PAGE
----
However, in 2012, researchers from Waseda University in Tokyo challenged this idea. A paper by the institution’s Etsuo Uchida and Ichita Shimoda detailed studies that found more than 50 sandstone quarries along a 1.5-mile (2.4 km) bank at the foot of Mount Kulen and used satellite imaging to uncover a previously unknown network of canals that connected the quarries directly to Angkor Wat. This route was considerably shorter at 22 miles (35 km), making it more likely that it was the one used during construction. It also fits better into the window wherein construction is estimated to have occurred.

The mysteries of its design elements

Angkor Wat is an intricately designed bit of architecture that you have to both get up close to notice the fine detail as well as pull far back to take in the whole thing at scale.

The complex replicates an earthly model of the entire universe under Hindu cosmology; the five towers represent the peaks of Mount Meru, home of the gods at the center of the universe, and the 650-foot (200 m) wide moat that encircles all but the causeway represents the oceans at the edge of the universe.

One thing we’re yet to explain is the sprawling mile-long spiral structure composed of several smaller spirals that was only recently spotted using ground-penetrating through centuries’ worth of obstructions. It’s difficult to make out and study from the ground, but we know it measures more than 4,900 by 2,000 feet (1,500 by 600 meters). It’s been dated to the around same time that the temple was being built but archaeologists still don’t know what the structure was intended for or how it functioned because there’s nothing else like it that’s ever been found. They also believe that it was never completed.

Closer inspection revealed it was made of archeologically sterile banks of sand, meaning that it contained no artifacts from the time. Researchers Damian Evans of the French School of Asian Studies and Roland Fletcher of the University of Sydney co-authored a report where they posited that the structure was used as a garden to supply the temple with produce and that the recti-spiral designs perhaps carried some spiritual meaning.

In addition to this, the temple has a large gallery of stone carvings known as bas-reliefs covering nearly 13,000 square feet (1,200 square meters) whose significance we’re largely still trying to piece together. The most notable one of these are the devata – 1,796 carvings of women in different sections of the temple, excluding the ones on the high towers. At first they were pegged as mere decorations before the level of detail across the rest of the temple complex made it more likely that they also bore a greater significance.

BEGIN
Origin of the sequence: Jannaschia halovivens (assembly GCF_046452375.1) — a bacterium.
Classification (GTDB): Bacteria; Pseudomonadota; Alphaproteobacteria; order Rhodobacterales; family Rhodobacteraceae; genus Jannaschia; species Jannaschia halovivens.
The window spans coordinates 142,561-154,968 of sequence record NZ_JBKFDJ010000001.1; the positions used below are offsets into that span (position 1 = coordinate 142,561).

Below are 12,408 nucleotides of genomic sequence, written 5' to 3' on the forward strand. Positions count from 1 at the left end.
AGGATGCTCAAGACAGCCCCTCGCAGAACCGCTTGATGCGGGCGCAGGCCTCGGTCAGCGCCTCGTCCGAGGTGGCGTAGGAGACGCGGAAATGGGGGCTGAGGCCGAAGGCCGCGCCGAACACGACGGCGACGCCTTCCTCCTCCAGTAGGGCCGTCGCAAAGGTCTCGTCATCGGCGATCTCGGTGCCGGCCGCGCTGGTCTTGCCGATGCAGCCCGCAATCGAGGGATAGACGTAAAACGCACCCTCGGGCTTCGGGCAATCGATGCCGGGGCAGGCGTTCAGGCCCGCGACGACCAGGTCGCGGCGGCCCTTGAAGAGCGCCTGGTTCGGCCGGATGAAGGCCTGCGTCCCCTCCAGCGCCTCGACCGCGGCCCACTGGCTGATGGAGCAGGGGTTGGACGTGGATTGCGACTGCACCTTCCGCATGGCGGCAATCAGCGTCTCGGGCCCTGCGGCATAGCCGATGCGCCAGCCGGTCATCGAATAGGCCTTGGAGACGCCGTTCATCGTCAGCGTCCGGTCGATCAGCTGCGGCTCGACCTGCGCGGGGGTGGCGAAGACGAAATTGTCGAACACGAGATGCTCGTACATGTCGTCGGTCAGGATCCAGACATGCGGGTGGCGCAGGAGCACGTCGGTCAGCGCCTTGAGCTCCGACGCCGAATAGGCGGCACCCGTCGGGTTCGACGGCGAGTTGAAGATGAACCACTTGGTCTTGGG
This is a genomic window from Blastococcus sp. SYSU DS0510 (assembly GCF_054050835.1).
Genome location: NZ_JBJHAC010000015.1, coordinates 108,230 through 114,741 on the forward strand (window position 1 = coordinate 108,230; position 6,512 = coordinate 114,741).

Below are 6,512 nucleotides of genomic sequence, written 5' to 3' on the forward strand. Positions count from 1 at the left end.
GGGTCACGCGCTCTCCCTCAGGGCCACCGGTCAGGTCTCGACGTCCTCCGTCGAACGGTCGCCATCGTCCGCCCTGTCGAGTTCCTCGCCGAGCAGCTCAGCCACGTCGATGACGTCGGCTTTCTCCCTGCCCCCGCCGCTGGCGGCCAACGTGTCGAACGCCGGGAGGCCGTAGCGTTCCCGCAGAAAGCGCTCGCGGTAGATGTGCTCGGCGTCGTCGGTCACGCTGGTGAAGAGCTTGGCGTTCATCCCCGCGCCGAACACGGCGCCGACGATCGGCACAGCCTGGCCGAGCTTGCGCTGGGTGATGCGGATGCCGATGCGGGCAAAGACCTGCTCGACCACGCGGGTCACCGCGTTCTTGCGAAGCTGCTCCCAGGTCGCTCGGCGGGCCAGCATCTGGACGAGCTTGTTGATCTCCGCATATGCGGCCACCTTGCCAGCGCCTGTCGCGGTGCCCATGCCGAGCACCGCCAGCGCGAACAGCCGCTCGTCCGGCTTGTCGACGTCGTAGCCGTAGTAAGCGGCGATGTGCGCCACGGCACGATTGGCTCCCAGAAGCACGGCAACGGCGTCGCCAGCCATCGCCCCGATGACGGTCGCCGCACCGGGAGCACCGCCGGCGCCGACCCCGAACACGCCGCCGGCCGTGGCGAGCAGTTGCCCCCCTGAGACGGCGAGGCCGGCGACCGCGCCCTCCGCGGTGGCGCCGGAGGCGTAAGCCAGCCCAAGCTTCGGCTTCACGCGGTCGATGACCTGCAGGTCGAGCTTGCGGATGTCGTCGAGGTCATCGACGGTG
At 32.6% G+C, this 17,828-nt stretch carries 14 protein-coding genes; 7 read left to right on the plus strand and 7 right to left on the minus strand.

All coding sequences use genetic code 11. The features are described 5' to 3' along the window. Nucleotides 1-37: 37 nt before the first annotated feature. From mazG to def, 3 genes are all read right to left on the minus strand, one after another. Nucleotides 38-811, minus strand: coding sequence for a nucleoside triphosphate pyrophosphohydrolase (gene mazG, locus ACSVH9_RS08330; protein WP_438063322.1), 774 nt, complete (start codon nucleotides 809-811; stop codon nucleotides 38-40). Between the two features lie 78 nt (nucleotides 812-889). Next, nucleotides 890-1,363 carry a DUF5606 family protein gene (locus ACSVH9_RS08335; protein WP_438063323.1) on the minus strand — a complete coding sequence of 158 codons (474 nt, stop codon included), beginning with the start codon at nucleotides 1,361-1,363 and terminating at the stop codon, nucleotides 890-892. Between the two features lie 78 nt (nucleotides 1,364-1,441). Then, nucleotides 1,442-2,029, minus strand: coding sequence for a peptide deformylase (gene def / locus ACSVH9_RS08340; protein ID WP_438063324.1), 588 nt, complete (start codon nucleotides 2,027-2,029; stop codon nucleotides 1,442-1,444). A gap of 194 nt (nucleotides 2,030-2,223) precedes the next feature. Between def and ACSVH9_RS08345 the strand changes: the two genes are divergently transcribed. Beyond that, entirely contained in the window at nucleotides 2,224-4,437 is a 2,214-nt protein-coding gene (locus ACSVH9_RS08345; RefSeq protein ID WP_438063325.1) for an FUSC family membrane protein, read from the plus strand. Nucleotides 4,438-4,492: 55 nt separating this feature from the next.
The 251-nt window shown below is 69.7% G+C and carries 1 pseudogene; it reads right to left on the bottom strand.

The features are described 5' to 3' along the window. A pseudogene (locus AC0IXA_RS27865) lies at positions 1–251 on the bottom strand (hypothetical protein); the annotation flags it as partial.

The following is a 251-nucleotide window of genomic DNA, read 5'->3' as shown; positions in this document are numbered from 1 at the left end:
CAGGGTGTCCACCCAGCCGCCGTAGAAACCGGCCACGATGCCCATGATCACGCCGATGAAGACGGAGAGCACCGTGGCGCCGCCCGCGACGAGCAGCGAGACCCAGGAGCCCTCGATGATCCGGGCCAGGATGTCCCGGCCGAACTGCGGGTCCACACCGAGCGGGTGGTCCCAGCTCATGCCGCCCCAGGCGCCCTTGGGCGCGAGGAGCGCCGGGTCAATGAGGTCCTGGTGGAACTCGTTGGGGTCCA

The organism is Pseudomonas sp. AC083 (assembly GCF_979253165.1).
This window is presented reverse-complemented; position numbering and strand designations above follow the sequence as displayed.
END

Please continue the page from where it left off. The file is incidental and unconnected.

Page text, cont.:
One of the earliest modern mentions of these sculptures comes from a mid-1920s book published by Sappho Marchal chronicling the jewelry, clothing and hairstyles of 1,737 of the women. At the time, her father, Henry Marchal, was in charge of restorations at the site, and it’s believed that the number cited in the study is lower following exclusion on the basis of fading, partial completion or going unnoticed owing to obstructions.

A more recent study by researchers from Michigan State University used digital photographs, 3D imaging and facial recognition software to group the portraits by similarities. Their findings suggest that the carvings are of women of different ethnicities living in the region at the time of the temple’s construction and are intended to visualize socio-political relationships within the Khmer empire.

Analyzing the features of the faces led them to infer that the ethnicities represented are Central Cambodian, East and South Asian, Coastal Vietnamese, North Central Thai, Malaysian-Indonesian, and more.

4 portraits in the West Library are done in a different style and are believed to have been added later during the reign of Jayavarman VII – more on him in a bit.

The mystery of how it became neglected

With everything you’ve learned about the temple you may be asking yourself how something like this could disappear from the larger public’s consciousness for hundreds of years and the short answer is we just don’t know. The longer answer is that the temple, along with the rest of the city, had been vacated by the early 15th century but no records have been found explaining a reason for why this happened.

Information from the time is so scanty that we actually have no idea what the temple itself is even called – “Angkor Wat” translates to “temple city” in the ancient Khmer language. Historians have found records that mention the complex but never by name, leading them to believe that it never needed one, as people knew when it was being referred to.

The angkor wat
The angkor wat